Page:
Keith Brymer Jones creates the stimulating Word Range — with hand embossed words that celebrate language and his Welsh heritage. “The boundaries and hierarchies are breaking down, and with it the blanket distinction of how we define art,” says ceramist Madhavi Subramanian, citing the works of Chinese and American artists Ai Weiwei and Jeff Koons, where the emphasis is not as much on the material as on the concept.
The Indian voice
Why has India not made a mark internationally, though ceramic has always been considered an artisanal craft here? Kaufmann ascribes some of the blame to the caste system. “Those who work with clay are considered lowly and hence society often doesn’t value their work,” he shares. “I met this amazing craftsperson in Tamil Nadu, who is creating these stunning Ayyanar Horses, but neither he nor his work is valued the way it should be.” After he met ‘lowly’ brickmakers in Maihar, Madhya Pradesh, he says he was inspired to build a testament. “Together we built a brick temple (in Maihar) with Buddha faces on the outer half of the wall, and with an amazing sound chamber inside where one can sing, chant or meditate,” he says.
Another reason potters are having it tough is because, as Nagy puts it, Indian artists themselves do not have a voice abroad right now. “There was a big boom from around 2004 to 2012, but that has stopped. Now, especially in Europe, it is all about Africa.” However, instead of looking without, he feels we should look within. “Ceramic artists in India feel frustrated that it doesn’t break into a wider art context. That is one of the main reasons for putting the Triennale together; to let the definition of ceramic art be extremely open.”
Aarti Veer, Ingrid Murphy and others who will be showing their work at the Triennale, agree. Ceramic, to them, is an extremely versatile material, with the ability to encompass the whole gamut — from functional to sculpture, monumental to minuscule, indoor to outdoor, performance to installation, and architectural to industrial. “In this post-art/craft era, ceramics all over the world are beginning to get its due. Some art theorists argue that we might be in the post-contemporary era, with a greater need to focus on materiality and process,” reasons Subramanian.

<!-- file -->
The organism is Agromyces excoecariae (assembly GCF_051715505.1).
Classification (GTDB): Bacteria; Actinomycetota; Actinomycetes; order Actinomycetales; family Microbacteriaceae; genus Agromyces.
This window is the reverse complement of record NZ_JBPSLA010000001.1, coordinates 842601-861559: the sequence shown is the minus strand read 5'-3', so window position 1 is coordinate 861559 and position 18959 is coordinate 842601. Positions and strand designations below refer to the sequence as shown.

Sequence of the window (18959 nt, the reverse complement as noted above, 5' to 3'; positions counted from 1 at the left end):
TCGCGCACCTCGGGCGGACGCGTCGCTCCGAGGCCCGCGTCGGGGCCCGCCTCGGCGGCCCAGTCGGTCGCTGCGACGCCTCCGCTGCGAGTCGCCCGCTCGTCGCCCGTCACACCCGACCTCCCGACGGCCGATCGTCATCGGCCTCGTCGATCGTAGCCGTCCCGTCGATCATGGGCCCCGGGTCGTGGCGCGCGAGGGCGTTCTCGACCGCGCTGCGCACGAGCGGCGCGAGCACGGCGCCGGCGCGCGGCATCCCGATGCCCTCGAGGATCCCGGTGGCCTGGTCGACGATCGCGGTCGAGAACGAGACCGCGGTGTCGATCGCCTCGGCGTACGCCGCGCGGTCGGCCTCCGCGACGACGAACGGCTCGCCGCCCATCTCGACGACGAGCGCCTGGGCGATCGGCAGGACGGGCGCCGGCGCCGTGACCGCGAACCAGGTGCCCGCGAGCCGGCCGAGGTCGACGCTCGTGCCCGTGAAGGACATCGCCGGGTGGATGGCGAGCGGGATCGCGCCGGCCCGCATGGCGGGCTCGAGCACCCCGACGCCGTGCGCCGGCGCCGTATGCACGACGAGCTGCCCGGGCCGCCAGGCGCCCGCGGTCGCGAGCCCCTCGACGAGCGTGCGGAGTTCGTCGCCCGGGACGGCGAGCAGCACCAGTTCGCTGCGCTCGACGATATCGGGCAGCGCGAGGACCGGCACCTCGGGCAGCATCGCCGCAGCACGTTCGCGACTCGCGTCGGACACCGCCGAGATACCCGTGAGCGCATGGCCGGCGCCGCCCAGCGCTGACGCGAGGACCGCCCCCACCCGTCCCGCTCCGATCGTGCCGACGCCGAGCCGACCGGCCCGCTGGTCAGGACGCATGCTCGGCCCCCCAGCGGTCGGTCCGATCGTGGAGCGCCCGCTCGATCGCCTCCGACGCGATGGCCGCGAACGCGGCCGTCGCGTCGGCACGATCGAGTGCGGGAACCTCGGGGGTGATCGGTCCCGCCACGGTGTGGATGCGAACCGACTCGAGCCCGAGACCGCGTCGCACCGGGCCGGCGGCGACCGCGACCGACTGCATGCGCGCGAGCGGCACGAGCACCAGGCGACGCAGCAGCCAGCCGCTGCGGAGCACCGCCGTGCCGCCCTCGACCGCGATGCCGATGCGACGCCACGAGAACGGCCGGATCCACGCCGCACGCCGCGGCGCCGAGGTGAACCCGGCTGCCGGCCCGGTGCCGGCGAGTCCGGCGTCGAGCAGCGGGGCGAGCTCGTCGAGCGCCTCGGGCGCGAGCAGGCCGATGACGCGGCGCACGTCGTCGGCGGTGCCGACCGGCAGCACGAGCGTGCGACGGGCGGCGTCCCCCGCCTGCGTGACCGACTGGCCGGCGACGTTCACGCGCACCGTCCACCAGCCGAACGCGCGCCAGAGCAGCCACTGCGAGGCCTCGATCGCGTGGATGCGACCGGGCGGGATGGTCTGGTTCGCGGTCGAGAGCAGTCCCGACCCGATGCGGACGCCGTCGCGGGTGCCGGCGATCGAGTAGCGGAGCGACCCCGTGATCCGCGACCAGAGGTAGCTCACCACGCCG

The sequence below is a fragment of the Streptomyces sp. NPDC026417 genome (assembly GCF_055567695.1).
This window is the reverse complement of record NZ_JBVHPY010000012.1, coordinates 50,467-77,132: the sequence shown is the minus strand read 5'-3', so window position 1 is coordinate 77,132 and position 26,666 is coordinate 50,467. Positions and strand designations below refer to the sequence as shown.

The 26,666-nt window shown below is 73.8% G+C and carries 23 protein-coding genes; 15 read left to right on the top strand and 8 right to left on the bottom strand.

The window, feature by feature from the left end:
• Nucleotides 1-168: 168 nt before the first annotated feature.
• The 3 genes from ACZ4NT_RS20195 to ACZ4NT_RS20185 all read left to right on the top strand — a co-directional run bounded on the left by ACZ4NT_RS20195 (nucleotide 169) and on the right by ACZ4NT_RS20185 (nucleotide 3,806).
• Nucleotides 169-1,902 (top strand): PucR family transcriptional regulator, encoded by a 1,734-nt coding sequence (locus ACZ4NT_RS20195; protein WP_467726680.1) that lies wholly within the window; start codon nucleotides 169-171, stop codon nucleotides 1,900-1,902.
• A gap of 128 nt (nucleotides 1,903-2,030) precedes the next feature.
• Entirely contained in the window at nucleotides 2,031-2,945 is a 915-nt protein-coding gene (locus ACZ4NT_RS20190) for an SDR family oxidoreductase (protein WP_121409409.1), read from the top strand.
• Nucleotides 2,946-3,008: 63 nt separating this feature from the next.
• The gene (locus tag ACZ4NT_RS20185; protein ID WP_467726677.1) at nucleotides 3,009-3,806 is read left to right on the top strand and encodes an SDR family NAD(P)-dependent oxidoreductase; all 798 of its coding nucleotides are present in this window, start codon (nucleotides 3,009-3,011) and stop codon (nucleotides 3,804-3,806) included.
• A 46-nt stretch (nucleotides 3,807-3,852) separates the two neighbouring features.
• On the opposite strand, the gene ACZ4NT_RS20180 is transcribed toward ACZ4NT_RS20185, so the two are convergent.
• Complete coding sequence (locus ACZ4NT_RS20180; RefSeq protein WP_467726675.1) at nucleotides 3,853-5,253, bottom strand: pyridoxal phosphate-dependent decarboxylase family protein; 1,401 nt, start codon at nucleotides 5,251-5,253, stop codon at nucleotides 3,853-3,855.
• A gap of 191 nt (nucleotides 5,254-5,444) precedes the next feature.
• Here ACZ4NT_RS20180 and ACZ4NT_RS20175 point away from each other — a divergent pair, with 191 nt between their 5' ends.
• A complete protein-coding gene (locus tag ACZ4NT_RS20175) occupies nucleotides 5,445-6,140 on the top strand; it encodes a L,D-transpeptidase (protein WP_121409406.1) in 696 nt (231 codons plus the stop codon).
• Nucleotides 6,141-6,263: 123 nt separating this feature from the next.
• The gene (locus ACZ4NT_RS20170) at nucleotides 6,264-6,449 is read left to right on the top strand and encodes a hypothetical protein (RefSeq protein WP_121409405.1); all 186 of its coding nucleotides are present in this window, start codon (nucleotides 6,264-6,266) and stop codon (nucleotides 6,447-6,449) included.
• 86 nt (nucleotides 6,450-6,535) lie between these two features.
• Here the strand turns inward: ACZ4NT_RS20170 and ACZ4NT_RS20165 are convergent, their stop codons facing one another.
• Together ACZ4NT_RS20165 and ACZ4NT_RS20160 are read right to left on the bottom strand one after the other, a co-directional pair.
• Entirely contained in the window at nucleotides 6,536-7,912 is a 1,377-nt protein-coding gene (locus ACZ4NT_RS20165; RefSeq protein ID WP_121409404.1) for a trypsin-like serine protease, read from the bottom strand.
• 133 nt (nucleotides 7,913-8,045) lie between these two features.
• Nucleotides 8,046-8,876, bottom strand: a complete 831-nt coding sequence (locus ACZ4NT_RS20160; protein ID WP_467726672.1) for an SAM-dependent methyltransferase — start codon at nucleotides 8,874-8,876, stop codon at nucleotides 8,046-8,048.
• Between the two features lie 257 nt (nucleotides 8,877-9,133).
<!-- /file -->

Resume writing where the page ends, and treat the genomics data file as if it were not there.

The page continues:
Building on the concept
The debate on the art-craft binary is an ongoing one. Meeker, known for his large installations, is tongue-in-cheek when he says “ceramic is not art; it is a medium. Is paint art? Or painting for that matter?” Interestingly, in 13th and 14th century Europe, painting was considered a craft, while music, poetry and architecture were given the status of high art. But he exemplifies, quoting art critic Herbert Read, “Pottery is pure art; it is art freed from any imitative intention.” Meeker points out that it is a struggle to make a living as a ceramic artist. “Where does ceramic as a medium rank in the hierarchy of media? Pretty low I’m afraid, though a handful of ceramists have managed to earn respect at the highest level.”
Pottery is also a challenging medium. While galleries like Nature Morte and Threshold Art Gallery have shown artists like Vipul Kumar, Jyotsna Bhatt and Vinod Daroz, it is often hard for ceramists to break through typecasts. “With ceramic art, many of the issues are infrastructural; where do the potters practise? They need a big studio and a kiln to fire their work,” says Pooja Sood, of JKK. “Then there is the problem of audience perception, of what belongs to the art world and what doesn’t. I hope an event like the Triennale will put out such a variety of work that the art-craft debate is resolved and these boundaries will melt.”